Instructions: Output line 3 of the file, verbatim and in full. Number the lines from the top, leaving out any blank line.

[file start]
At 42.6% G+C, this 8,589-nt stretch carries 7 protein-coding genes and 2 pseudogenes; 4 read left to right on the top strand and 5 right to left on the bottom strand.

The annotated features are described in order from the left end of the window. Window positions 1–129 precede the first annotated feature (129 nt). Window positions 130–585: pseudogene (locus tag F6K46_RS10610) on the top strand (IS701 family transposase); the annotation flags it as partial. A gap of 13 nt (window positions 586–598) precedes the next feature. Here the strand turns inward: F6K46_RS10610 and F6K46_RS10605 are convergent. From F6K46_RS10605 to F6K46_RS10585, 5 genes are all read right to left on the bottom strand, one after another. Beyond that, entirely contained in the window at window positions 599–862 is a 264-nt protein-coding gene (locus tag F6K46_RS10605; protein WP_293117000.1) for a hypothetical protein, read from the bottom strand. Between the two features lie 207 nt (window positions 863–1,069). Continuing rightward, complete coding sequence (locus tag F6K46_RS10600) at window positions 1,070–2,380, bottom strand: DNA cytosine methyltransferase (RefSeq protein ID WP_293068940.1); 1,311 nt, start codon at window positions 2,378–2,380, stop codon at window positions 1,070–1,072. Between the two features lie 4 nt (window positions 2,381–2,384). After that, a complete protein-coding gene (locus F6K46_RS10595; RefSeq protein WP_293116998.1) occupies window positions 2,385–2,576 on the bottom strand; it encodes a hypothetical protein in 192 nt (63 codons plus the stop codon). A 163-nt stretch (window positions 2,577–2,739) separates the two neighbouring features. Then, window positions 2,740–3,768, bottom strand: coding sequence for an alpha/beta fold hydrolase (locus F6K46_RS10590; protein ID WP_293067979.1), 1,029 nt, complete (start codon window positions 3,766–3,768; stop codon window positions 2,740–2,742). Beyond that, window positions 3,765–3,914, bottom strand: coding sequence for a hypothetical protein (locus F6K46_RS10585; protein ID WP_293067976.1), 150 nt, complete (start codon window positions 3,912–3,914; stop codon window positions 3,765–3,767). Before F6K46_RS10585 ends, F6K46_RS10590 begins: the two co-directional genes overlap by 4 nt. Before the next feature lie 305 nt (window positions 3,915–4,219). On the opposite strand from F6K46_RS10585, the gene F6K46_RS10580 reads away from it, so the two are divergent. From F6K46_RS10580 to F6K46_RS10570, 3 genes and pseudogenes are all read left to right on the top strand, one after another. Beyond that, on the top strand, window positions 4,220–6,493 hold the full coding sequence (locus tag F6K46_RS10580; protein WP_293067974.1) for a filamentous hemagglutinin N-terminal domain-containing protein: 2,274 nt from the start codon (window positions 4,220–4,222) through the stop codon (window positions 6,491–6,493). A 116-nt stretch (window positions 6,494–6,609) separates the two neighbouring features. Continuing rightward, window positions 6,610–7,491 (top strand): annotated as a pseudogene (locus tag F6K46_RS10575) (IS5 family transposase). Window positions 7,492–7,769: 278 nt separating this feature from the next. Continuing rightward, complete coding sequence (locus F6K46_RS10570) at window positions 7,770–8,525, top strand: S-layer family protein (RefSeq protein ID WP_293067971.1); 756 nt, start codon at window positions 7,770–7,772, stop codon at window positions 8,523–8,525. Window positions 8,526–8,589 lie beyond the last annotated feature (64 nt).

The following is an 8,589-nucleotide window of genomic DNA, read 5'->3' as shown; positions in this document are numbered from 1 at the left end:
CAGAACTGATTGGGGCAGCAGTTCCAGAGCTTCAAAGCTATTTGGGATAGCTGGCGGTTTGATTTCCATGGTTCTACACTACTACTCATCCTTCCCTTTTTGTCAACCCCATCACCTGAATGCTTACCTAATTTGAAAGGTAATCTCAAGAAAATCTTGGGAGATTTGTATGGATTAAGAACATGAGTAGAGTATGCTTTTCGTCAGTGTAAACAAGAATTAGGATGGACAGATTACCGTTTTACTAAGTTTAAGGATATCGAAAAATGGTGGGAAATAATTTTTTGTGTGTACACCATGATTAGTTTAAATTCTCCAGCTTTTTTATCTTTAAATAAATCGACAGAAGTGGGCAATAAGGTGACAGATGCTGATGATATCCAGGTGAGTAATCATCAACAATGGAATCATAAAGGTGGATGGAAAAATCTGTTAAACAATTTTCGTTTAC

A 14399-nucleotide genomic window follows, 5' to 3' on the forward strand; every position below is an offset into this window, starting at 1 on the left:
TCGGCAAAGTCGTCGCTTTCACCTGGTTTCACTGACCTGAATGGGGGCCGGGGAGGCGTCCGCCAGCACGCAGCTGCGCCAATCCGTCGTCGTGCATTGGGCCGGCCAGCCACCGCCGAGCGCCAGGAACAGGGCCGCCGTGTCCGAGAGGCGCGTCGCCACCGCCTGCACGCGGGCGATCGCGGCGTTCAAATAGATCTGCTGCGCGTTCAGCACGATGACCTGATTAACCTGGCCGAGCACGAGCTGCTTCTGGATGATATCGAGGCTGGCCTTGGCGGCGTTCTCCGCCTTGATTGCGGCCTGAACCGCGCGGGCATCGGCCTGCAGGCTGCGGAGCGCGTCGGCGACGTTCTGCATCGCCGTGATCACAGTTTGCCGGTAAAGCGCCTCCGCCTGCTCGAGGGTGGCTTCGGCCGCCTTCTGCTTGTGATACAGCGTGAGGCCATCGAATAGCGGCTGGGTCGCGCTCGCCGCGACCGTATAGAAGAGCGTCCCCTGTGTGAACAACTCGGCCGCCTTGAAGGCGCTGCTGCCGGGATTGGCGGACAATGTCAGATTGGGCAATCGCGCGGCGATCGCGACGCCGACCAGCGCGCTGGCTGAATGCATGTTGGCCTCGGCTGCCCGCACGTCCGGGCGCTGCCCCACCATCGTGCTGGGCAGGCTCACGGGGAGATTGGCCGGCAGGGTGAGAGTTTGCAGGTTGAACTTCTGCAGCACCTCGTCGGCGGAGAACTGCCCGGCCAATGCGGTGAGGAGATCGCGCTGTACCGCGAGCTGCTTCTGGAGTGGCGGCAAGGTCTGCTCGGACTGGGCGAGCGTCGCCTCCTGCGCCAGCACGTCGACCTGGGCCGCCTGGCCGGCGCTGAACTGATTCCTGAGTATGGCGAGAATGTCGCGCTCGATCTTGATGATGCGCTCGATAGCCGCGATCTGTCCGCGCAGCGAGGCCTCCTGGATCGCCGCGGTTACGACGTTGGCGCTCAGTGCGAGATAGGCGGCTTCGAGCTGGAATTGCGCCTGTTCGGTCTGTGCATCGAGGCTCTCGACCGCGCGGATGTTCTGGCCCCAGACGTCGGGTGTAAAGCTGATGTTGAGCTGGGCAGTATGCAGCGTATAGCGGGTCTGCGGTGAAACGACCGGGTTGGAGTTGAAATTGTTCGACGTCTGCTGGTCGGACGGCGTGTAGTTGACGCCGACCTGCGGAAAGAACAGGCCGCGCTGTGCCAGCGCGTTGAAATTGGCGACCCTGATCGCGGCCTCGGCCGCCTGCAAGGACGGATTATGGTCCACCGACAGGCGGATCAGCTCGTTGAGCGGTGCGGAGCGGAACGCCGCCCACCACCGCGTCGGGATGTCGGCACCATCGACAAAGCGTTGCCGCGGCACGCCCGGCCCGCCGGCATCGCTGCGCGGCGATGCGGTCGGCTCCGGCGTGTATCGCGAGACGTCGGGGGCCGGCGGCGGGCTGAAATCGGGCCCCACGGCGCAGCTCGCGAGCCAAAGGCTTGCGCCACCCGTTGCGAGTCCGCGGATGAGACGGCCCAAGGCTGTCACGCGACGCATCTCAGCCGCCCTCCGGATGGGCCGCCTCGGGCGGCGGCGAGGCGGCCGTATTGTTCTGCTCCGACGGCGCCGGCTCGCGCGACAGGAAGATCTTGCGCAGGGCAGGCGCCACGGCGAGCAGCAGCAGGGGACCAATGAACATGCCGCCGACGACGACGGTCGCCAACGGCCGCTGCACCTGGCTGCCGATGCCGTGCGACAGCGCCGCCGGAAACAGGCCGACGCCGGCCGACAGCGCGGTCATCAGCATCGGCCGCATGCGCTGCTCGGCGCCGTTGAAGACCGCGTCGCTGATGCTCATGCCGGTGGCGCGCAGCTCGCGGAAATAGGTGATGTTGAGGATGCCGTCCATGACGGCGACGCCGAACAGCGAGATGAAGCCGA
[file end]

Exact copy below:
The following is an 8,589-nucleotide window of genomic DNA, read 5'->3' as shown; positions in this document are numbered from 1 at the left end: